Thursday, April 26, 2007

Open Government, Again

We have covered it here and here before, but open government is in the news again. Terry Bader resigned from the school board over the editing of the board meeting recording shown on channel 4. This is disturbing on a number of levels.

Texas has some fairly strong open government laws. They have specific requirements about how meetings must be conducted, what records must and can be kept. There are laws and rules about what must be disclosed to the public and how. They are an attempt to implement a government that is open to public inspection, and where the information is accurate and complete. This is called accountability.

The school district has been recording some sessions of the school board meetings for a number of years. They are then broadcast on channel 4 so that people that didn't make the meeting can see what happened. The implication is that this is a complete and accurate record of what happened at the meeting. The only expected gaps would be those for breaks or executive sessions. Everything else should be a complete and accurate, unedited record.

The government code in section 551.021 states in part that "The minutes and tape recordings of an open meeting are public records". There is an expectation that as public records, they will be accurate, complete, and available. They can't be arbitrarily edited just to avoid an embarrassing dialog. The public has a right to a complete record of what goes on in making policy for them and spending their money, not some sanitized feel good version that some administrator would like it to be. It is especially disturbing when the editing was done to keep information that might be embarrassing on a complicated and controversial bond issue obscured from the public view.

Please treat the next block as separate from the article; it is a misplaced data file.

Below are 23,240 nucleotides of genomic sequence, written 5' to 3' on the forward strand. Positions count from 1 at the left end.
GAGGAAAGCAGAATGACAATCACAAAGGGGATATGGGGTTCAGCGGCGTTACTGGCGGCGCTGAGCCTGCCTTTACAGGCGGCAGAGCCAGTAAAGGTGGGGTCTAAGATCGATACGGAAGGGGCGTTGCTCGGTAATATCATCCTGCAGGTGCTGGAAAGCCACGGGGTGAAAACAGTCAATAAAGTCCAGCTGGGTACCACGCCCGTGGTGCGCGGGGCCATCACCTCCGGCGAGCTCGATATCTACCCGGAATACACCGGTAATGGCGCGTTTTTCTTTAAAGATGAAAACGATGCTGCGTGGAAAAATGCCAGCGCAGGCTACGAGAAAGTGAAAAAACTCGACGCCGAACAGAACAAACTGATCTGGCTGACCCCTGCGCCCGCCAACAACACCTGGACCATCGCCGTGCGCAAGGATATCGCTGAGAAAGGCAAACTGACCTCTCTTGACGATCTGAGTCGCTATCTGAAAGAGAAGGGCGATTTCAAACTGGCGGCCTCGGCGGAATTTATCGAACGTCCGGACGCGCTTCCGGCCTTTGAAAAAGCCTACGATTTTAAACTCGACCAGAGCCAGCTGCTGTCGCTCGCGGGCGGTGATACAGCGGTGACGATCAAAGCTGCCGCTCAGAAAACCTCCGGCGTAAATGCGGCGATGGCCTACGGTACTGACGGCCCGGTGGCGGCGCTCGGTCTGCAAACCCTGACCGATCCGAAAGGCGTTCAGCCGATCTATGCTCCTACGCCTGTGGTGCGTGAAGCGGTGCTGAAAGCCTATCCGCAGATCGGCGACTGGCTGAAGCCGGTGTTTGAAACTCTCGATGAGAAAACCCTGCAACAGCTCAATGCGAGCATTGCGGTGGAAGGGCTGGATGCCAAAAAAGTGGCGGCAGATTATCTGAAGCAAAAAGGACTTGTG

I have heard some comments saying that they should have at least labeled the tape as an edited version. I agree that it should have been labeled as an edited version, but it should not have even been aired. The broadcast on cable is there to give information about the workings of our elected school board officials and our hired administrators. It is a necessary closeup of the decision making process that we expect them to be accountable for. This broadcast shouldn't be a year book picture where you get to look your best. This should be a candid picture with no makeup and all the pimples and blemishes should be clearly visible. Open meetings are there so that citizens actually know how and why decisions are made, especially the tough ones. Any attempt to edit out the blemishes and put forward a false unified happy face is deceptive and violates at least the spirit if not the letter of all the laws relating to open government.

I have been told that the school board and staff have already had their mandatory open government training this year. I hope that next years training will have a better, more lasting affect.

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